New York State regulations require that students shall be considered for 12-month services if, "because of their disabilities, [the students] exhibit the need for a 12-month special service and/or program provided in a structured learning environment of up to 12-months duration in order to prevent substantial regression as determined by the committee on special education." 8 N.Y.C.R.R. § 200.6(j)(1)(v). "Substantial regression" refers to "a student's inability to maintain developmental levels due to a loss of skill or knowledge during the months of July and August of such severity as to require an inordinate period of review at the beginning of the school year to reestablish and maintain IEP goals and objectives mastered at the end of the previous school year." 8 N.Y.C.R.R. § 200.1(aaa).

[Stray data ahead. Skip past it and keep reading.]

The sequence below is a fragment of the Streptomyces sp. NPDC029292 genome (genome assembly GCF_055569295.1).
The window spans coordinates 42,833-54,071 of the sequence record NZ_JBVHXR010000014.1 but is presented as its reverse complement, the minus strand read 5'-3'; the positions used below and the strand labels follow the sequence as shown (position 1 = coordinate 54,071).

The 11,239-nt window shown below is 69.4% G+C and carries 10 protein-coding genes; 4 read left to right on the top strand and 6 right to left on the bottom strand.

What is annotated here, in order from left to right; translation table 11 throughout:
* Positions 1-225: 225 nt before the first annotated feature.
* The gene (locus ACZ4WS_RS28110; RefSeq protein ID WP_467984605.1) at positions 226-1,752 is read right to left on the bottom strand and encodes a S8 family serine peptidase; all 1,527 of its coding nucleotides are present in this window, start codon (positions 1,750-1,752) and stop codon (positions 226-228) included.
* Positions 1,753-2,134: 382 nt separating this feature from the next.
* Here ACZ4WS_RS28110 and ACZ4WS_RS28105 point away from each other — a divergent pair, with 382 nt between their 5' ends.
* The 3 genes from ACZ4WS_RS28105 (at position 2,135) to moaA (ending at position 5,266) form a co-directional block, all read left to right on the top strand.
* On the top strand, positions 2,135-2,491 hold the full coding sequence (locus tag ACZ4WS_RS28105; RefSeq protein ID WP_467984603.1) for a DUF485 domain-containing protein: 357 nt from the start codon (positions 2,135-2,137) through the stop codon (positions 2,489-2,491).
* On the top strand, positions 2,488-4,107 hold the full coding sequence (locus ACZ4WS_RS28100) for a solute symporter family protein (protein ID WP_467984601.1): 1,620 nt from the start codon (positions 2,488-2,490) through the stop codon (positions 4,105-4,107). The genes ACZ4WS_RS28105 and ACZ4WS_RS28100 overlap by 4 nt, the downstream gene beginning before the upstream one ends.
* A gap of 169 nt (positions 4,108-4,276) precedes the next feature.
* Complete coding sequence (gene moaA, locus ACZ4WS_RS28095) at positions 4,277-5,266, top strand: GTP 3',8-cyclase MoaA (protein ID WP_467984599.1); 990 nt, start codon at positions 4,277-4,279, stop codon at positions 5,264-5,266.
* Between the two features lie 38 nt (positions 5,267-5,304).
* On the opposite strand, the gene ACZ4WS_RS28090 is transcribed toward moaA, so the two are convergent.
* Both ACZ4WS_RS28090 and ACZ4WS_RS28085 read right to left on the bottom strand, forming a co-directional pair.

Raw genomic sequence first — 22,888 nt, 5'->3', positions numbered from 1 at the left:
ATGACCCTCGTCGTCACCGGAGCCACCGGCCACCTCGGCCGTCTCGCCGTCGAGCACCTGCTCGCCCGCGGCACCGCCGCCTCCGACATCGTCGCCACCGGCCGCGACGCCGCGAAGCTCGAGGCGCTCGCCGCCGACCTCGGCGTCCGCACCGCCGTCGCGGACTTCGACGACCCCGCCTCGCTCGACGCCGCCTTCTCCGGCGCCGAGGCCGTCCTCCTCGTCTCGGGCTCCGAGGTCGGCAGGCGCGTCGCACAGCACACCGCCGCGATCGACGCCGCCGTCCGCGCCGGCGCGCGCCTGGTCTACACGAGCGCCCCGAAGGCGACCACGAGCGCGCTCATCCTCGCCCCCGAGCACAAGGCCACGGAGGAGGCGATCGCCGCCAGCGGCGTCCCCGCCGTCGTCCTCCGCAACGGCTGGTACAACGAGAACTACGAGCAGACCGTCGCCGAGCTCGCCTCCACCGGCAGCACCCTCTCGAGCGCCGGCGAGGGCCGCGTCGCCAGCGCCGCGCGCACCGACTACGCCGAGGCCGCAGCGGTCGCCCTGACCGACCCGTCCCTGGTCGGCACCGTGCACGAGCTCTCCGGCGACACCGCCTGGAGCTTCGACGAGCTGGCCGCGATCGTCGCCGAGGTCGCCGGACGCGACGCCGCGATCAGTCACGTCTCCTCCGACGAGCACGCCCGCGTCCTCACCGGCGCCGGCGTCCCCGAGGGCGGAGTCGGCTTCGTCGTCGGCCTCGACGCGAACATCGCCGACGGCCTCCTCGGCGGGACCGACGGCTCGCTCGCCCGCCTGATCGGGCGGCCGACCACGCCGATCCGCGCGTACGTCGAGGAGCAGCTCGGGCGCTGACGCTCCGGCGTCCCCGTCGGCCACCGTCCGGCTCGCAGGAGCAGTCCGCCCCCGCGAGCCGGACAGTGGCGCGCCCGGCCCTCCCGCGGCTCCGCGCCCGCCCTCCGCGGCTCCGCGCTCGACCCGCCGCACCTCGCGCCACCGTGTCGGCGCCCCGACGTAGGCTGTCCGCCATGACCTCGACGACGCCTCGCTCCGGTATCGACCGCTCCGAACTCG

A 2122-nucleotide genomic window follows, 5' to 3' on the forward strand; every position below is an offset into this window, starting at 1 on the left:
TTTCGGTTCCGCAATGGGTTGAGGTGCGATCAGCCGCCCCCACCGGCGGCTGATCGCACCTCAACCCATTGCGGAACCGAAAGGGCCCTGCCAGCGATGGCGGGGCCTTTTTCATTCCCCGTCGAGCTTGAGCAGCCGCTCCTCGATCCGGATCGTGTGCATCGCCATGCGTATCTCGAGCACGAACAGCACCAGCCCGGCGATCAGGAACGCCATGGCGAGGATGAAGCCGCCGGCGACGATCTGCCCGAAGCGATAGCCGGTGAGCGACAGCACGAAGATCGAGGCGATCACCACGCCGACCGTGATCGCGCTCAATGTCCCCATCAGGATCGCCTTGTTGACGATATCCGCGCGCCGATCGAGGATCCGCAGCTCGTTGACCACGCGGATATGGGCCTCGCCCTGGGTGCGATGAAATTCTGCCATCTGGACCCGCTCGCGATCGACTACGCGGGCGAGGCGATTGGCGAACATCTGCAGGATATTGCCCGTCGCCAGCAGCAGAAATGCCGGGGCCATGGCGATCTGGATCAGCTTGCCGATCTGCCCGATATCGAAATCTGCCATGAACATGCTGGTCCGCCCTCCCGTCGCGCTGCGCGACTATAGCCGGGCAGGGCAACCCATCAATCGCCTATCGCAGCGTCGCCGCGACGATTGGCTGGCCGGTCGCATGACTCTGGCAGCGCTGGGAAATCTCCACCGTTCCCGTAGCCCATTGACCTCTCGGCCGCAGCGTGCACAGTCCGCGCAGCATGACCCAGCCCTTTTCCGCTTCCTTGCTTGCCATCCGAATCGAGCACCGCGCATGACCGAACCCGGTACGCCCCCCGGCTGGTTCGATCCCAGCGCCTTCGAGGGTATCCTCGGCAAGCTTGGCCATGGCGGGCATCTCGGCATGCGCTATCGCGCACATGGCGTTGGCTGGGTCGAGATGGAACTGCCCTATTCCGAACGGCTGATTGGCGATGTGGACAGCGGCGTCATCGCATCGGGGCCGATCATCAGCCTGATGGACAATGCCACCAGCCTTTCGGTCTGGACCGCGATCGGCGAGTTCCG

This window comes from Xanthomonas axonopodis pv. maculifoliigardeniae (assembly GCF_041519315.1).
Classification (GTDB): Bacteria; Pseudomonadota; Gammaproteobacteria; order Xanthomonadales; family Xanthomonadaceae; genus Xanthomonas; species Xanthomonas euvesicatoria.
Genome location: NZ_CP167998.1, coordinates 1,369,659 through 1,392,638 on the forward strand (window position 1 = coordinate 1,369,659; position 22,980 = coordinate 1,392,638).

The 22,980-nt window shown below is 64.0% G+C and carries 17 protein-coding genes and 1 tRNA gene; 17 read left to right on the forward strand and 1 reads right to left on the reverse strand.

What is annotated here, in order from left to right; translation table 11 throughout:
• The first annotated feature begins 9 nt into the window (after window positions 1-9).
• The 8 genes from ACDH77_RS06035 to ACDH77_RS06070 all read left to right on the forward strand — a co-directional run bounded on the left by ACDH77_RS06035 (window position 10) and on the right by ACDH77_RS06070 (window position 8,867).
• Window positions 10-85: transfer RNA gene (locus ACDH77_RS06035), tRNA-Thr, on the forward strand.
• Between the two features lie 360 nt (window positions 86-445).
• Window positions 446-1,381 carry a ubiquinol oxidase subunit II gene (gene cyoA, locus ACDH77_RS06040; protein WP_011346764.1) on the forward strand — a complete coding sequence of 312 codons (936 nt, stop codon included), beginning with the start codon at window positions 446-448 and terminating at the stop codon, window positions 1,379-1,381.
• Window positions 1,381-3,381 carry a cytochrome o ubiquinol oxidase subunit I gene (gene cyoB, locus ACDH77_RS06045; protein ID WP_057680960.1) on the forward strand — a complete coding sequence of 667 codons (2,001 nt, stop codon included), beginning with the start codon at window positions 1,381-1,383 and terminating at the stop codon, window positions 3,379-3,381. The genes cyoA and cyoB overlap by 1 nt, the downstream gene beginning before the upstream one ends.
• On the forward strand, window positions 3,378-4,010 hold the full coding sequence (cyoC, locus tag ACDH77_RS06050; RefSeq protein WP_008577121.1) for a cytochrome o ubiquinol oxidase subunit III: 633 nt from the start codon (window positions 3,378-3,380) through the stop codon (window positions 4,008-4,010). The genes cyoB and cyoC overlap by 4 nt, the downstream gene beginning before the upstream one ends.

The Court concludes that the SRO's analysis of regression is supported by the record and should be upheld. The SRO concurred with the finding of the IHO that the record fails to establish that Danielle is likely experience substantial regression during the summer. The SRO concurred with the IHO's finding that the fact Danielle "forgets some of things that she has been taught, or that she needs to make transitions at the beginning of the school year, or that it may be detrimental to her if she does not receive services over the summer, are not sufficient to conclude . . . that the school district's recommendation for a ten month school was not appropriate." (IHO Decision at 30.) The SRO considered testimony from Danielle's SEIT teacher that ten week cessation of services could be "detrimental" to her and her recommendation that services be provided on a twelve month basis. (Tr. 624-25.) The SEIT stated that when Danielle returned to school after a three week break in the summer of 2004, her behavior and academics were affected. (Tr. 617.) However, in its decision, the SRO also noted that the SEIT testified that Danielle recovered from the summer transition in a matter of weeks, as opposed to months (Tr. 618.) This Court concludes that although the record evidences Danielle's regression during breaks in instruction, there is insufficient testimony to support a finding that she regresses "substantially" such that the ten month recommendation in Danielle's 2005 IEP is in violation of the standard set forth in the IDEA. In view of the "due weight" that must be afforded the specialized findings by state educational officers, the 2005 IEP's provision for ten months of service may stand.